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6 Replies Latest reply: Nov 3, 2009 5:06 PM by 843789 RSS

large arraylist running out of memory, what are my options?

843789 Newbie
Currently Being Moderated
Hi

I have a program that needs to load a very large csv file (2meg file, 192718 items) - I have a loop going through adding each item to as a new arraylist item.

while ((line = bufRdr.readLine()) != null) {
     StringTokenizer st = new StringTokenizer(line, "\n");
     while (st.hasMoreTokens()) {
          // get next token and store it in the array
          String word = st.nextToken().toUpperCase();
          boolean containsApostrophe = false;
          if(word.indexOf('\'') != -1)
               containsApostrophe = true;
          if (word.length() > 3 && !containsApostrophe)
          {
               char[] wordCh = word.toCharArray();
               Word newWord = new Word(wordCh);
               words.add(newWord);
               System.out.println(words.size());
          }
     }
}
After about 17 thousand the console (in eclipse) starts displaying memory addresses and nothing else, eg:

com.package.example.Word@1e41969, com.package.example.Word@407d11

etc.

I would like to take all these in once, and then save them (as an arraylist) to a file so I don't have to do it again. What are my options?
  • 1. Re: large arraylist running out of memory, what are my options?
    796447 Newbie
    Currently Being Moderated
    edzillion wrote:
    I would like to take all these in once, and then save them (as an arraylist) to a file so I don't have to do it again. What are my options?
    Don't store the whole enchilada in memory at the same time unless you really need to. I doubt you really need to; that this is just your current approach and the only way you've thought of.
  • 2. Re: large arraylist running out of memory, what are my options?
    DrClap Expert
    Currently Being Moderated
    while ((line = bufRdr.readLine()) != null) {
      StringTokenizer st = new StringTokenizer(line, "\n");
    The first line of code says you're reading from the file one line at a time. So your "line" variable will contain a line of code. It can't contain a new-line character, so that makes the StringTokenizer pointless. It will only produce one token for each line.

    Edit: you said you were reading a "csv" file. That suggests you have tokens delimited by commas. So maybe you should have used a comma as your delimiter and not a new-line character?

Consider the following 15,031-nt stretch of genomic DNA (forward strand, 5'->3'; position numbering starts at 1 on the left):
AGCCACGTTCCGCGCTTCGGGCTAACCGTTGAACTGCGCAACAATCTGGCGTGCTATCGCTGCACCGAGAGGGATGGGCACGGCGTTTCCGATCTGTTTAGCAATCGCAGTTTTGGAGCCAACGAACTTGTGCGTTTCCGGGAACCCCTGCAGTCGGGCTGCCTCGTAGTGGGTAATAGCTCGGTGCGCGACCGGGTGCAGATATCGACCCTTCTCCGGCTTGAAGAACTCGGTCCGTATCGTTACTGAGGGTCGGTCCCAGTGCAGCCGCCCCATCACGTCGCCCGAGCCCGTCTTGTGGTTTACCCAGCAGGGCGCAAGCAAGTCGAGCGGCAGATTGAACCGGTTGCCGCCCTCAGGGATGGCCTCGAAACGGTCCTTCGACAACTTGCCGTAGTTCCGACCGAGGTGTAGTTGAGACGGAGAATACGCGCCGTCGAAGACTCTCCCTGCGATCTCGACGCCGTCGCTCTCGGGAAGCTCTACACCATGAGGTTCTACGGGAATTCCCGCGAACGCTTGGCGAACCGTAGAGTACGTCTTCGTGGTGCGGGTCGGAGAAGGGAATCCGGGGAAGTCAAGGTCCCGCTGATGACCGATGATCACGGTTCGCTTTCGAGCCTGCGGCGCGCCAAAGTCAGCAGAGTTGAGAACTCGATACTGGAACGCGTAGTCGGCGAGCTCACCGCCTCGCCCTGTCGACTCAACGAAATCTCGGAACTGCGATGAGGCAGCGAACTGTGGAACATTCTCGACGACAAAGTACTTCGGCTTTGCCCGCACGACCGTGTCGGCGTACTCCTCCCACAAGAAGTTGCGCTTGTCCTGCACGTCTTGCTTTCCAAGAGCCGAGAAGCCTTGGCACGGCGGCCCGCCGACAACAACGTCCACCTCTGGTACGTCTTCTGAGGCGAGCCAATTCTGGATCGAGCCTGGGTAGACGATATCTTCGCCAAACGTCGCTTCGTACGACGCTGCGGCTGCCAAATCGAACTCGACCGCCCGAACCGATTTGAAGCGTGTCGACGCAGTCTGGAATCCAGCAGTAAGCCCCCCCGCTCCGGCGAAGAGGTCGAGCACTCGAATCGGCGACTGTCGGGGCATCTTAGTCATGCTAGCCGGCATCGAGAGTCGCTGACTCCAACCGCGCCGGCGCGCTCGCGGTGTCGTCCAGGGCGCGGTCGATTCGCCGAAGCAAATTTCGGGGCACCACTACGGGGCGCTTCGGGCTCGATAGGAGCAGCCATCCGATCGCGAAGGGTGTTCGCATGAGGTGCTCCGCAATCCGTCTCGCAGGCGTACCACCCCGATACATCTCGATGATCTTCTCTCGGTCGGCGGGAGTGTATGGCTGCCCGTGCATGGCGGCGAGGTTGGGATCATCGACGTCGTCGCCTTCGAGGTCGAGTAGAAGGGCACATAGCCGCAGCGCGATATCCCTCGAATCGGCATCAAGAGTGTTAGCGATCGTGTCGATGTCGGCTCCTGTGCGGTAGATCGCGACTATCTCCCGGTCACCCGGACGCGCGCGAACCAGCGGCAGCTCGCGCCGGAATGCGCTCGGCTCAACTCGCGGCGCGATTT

boolean containsApostrophe = false;
    if(word.indexOf('\'') != -1)
      containsApostrophe = true;
    It would be shorter and simpler to write those three lines of code as one line:
    boolean containsApostrophe = word.indexOf('\'') != -1;
  • 3. Re: large arraylist running out of memory, what are my options?
    843789 Newbie
    Currently Being Moderated
    boolean containsApostrophe = word.indexOf('\'') != -1;
    nice. I am not a very experienced coder so I tend to write things out rather verbosely.

    I suppose I don't need to load them all into memory; but what if I did? 2 meg doesn't seem all that large... It is just a words file and I originally thought I would just have a mechanism to load multiple files into memory and select them for various tasks.
  • 4. Re: large arraylist running out of memory, what are my options?
    796447 Newbie
    Currently Being Moderated
    edzillion wrote:
    I suppose I don't need to load them all into memory; but what if I did?
    Then you have to give the VM the expected max heap size you think it needs.
    java -?
    for details on the VM arguments you can provide it with.

    But always consider the scaleability of the program. If today you only process 2MB size files and give it enough memory to accommodate that, tomorrow you may need to process even larger files. You don't want to end up having to give all the available memory to the VM at best, and at worst not be able to give it enough without installing more memory, do you?

    Edit: Actually at worst, you could end up never being able to give it enough memory because there's an upper limit anyway, and you could "need" more than that. So then you'd be forced to re-design it. Might as well start now.
  • 5. Re: large arraylist running out of memory, what are my options?
    DrClap Expert
    Currently Being Moderated
    edzillion wrote:
    I suppose I don't need to load them all into memory; but what if I did? 2 meg doesn't seem all that large...
    Well, it isn't. But you convert the 2 meg file into 2 million Unicode characters (which take two bytes each), so there's 4 megabytes. Then you're creating a list of Word objects, which are comprised of fragments of that file, so there's another 4 megabytes, or probably more depending on what's in the Word class.

    People will tell you not to optimize until you have to. And I'm one of those people. But on the other hand there's absolutely no reason to read everything into memory and then write the cooked version out at the end, at least not in your case. So why do it?
  • 6. Re: large arraylist running out of memory, what are my options?
    843789 Newbie
    Currently Being Moderated
    edzillion wrote:
    After about 17 thousand the console (in eclipse) starts displaying memory addresses and nothing else, eg:

    com.package.example.Word@1e41969, com.package.example.Word@407d11
    I've never seen the number of elements effect how an object's toString method works.

    Did you actually override Word.toString()?